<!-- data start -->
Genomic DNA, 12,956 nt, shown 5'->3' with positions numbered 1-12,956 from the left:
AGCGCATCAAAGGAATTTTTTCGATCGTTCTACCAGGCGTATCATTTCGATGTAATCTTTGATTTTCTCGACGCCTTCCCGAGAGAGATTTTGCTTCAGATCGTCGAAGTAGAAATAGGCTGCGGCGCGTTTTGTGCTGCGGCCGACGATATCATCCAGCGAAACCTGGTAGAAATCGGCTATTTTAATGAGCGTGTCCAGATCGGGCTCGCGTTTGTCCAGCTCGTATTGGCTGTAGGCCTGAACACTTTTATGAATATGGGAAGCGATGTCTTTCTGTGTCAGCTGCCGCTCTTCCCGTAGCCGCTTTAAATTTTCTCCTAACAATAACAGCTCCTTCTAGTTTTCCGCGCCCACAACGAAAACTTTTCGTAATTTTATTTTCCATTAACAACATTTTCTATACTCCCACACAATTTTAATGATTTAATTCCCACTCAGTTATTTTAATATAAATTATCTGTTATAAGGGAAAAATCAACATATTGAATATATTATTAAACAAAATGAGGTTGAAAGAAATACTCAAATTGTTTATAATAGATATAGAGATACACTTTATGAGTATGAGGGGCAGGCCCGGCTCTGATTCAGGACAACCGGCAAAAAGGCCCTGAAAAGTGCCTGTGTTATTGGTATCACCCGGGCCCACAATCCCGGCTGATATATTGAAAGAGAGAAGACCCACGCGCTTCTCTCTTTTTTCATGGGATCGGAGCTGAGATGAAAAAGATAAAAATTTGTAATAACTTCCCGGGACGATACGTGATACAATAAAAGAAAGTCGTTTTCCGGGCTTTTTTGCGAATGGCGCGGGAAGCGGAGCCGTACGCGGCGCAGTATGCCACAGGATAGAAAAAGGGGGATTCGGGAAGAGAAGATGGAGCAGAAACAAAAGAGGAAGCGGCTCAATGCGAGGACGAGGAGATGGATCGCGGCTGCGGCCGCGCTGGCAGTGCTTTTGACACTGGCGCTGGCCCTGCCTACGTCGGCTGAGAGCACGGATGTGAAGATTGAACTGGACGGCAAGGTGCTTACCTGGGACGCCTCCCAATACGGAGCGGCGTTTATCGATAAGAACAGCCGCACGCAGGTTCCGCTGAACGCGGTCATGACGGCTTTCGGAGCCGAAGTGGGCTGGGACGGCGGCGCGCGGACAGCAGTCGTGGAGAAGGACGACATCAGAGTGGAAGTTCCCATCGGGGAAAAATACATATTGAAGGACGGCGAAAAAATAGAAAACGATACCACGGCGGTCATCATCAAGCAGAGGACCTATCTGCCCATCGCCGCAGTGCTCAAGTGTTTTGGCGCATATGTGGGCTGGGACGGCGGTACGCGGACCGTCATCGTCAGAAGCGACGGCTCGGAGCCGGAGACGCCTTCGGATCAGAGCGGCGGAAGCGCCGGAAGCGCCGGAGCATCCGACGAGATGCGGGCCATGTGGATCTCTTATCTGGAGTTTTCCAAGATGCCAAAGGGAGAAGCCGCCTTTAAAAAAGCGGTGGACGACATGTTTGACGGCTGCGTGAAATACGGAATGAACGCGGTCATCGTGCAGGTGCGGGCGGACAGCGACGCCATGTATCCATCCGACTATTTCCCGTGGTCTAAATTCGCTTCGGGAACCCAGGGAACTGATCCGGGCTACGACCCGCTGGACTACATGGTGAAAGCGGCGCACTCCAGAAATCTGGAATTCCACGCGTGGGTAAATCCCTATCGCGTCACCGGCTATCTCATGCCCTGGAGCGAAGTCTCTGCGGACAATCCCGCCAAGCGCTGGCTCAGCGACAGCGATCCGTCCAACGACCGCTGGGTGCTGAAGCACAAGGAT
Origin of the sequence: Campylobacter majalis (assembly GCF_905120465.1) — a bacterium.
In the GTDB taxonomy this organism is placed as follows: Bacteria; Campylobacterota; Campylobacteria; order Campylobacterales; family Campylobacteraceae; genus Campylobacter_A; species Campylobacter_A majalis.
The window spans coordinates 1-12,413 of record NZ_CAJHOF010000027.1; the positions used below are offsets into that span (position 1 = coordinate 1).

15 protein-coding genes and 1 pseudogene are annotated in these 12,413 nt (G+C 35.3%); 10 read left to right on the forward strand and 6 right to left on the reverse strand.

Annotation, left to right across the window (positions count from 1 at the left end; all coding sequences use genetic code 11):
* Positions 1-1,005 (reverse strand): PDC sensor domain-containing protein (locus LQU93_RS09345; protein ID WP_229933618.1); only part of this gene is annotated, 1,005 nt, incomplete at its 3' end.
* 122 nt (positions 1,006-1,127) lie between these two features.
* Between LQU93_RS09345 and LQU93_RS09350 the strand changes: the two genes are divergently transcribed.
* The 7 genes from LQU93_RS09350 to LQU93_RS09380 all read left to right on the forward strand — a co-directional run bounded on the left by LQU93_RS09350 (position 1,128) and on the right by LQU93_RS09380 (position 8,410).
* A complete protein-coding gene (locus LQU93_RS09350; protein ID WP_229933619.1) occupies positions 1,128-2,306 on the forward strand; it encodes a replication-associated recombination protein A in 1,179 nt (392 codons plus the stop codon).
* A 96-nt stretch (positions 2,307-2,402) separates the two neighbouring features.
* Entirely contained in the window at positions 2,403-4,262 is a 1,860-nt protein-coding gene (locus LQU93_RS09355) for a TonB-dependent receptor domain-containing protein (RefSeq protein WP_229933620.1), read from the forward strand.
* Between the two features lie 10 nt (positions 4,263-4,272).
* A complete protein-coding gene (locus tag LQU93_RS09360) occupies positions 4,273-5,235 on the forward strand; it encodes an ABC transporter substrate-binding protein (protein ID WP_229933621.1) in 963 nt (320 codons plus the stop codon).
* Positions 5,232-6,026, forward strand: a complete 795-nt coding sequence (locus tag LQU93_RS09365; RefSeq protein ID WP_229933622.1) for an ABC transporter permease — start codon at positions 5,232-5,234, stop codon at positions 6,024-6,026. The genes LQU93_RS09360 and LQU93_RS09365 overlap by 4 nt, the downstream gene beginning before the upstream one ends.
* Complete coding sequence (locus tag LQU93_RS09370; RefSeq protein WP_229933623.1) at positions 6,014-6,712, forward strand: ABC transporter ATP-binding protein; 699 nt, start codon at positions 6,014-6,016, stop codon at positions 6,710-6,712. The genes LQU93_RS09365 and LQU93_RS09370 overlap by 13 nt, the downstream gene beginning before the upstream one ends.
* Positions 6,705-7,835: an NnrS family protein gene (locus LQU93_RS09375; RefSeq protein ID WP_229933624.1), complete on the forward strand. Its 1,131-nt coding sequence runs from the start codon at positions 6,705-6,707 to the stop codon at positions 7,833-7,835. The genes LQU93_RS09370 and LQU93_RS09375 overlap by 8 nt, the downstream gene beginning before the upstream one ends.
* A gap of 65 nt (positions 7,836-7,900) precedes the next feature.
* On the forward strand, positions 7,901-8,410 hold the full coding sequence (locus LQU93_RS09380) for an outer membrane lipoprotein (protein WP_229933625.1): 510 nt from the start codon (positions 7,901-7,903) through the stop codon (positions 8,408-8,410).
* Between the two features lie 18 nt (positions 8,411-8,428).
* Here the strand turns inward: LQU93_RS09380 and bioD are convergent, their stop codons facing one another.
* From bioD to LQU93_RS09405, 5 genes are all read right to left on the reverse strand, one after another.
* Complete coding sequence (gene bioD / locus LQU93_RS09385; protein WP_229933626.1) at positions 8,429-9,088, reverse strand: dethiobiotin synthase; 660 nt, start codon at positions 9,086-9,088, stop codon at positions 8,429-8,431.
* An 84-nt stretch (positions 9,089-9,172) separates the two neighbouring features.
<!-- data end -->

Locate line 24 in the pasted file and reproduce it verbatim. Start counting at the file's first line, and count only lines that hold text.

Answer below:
* From bioD to LQU93_RS09405, 5 genes are all read right to left on the reverse strand, one after another.